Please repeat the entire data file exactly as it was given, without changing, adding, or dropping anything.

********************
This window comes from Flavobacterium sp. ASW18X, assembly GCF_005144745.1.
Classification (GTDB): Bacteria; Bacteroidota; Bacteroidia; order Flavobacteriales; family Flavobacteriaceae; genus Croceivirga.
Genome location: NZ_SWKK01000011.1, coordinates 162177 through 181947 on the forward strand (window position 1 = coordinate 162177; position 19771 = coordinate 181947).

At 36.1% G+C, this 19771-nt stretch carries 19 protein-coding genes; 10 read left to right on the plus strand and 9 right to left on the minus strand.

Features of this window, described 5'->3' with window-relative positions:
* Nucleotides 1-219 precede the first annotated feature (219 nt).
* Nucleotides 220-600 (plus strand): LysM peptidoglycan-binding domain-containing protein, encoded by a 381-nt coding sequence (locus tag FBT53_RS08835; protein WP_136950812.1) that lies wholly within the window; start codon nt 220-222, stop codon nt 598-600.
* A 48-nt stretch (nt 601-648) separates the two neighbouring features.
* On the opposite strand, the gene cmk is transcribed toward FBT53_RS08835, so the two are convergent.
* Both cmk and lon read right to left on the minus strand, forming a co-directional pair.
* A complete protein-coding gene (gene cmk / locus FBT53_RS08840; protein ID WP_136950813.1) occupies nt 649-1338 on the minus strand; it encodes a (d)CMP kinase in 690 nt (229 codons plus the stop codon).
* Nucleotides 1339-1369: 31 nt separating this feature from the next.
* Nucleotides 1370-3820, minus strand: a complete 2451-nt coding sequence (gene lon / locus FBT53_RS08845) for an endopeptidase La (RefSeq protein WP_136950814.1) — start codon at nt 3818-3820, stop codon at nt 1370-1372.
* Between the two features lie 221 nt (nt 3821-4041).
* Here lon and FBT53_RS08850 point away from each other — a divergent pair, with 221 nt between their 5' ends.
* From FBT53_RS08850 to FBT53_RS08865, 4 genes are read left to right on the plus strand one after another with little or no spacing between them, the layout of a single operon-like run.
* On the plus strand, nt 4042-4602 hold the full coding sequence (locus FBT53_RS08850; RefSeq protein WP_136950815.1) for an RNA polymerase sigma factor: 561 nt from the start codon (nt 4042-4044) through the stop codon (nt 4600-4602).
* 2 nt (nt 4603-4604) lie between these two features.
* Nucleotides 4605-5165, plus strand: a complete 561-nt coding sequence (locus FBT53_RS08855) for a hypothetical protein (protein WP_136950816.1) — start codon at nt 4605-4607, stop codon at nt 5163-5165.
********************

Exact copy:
This window comes from Flavobacterium sp. ASW18X, assembly GCF_005144745.1.
Classification (GTDB): Bacteria; Bacteroidota; Bacteroidia; order Flavobacteriales; family Flavobacteriaceae; genus Croceivirga.
Genome location: NZ_SWKK01000011.1, coordinates 162177 through 181947 on the forward strand (window position 1 = coordinate 162177; position 19771 = coordinate 181947).

At 36.1% G+C, this 19771-nt stretch carries 19 protein-coding genes; 10 read left to right on the plus strand and 9 right to left on the minus strand.

Features of this window, described 5'->3' with window-relative positions:
* Nucleotides 1-219 precede the first annotated feature (219 nt).
* Nucleotides 220-600 (plus strand): LysM peptidoglycan-binding domain-containing protein, encoded by a 381-nt coding sequence (locus tag FBT53_RS08835; protein WP_136950812.1) that lies wholly within the window; start codon nt 220-222, stop codon nt 598-600.
* A 48-nt stretch (nt 601-648) separates the two neighbouring features.
* On the opposite strand, the gene cmk is transcribed toward FBT53_RS08835, so the two are convergent.
* Both cmk and lon read right to left on the minus strand, forming a co-directional pair.
* A complete protein-coding gene (gene cmk / locus FBT53_RS08840; protein ID WP_136950813.1) occupies nt 649-1338 on the minus strand; it encodes a (d)CMP kinase in 690 nt (229 codons plus the stop codon).
* Nucleotides 1339-1369: 31 nt separating this feature from the next.
* Nucleotides 1370-3820, minus strand: a complete 2451-nt coding sequence (gene lon / locus FBT53_RS08845) for an endopeptidase La (RefSeq protein WP_136950814.1) — start codon at nt 3818-3820, stop codon at nt 1370-1372.
* Between the two features lie 221 nt (nt 3821-4041).
* Here lon and FBT53_RS08850 point away from each other — a divergent pair, with 221 nt between their 5' ends.
* From FBT53_RS08850 to FBT53_RS08865, 4 genes are read left to right on the plus strand one after another with little or no spacing between them, the layout of a single operon-like run.
* On the plus strand, nt 4042-4602 hold the full coding sequence (locus FBT53_RS08850; RefSeq protein WP_136950815.1) for an RNA polymerase sigma factor: 561 nt from the start codon (nt 4042-4044) through the stop codon (nt 4600-4602).
* 2 nt (nt 4603-4604) lie between these two features.
* Nucleotides 4605-5165, plus strand: a complete 561-nt coding sequence (locus FBT53_RS08855) for a hypothetical protein (protein WP_136950816.1) — start codon at nt 4605-4607, stop codon at nt 5163-5165.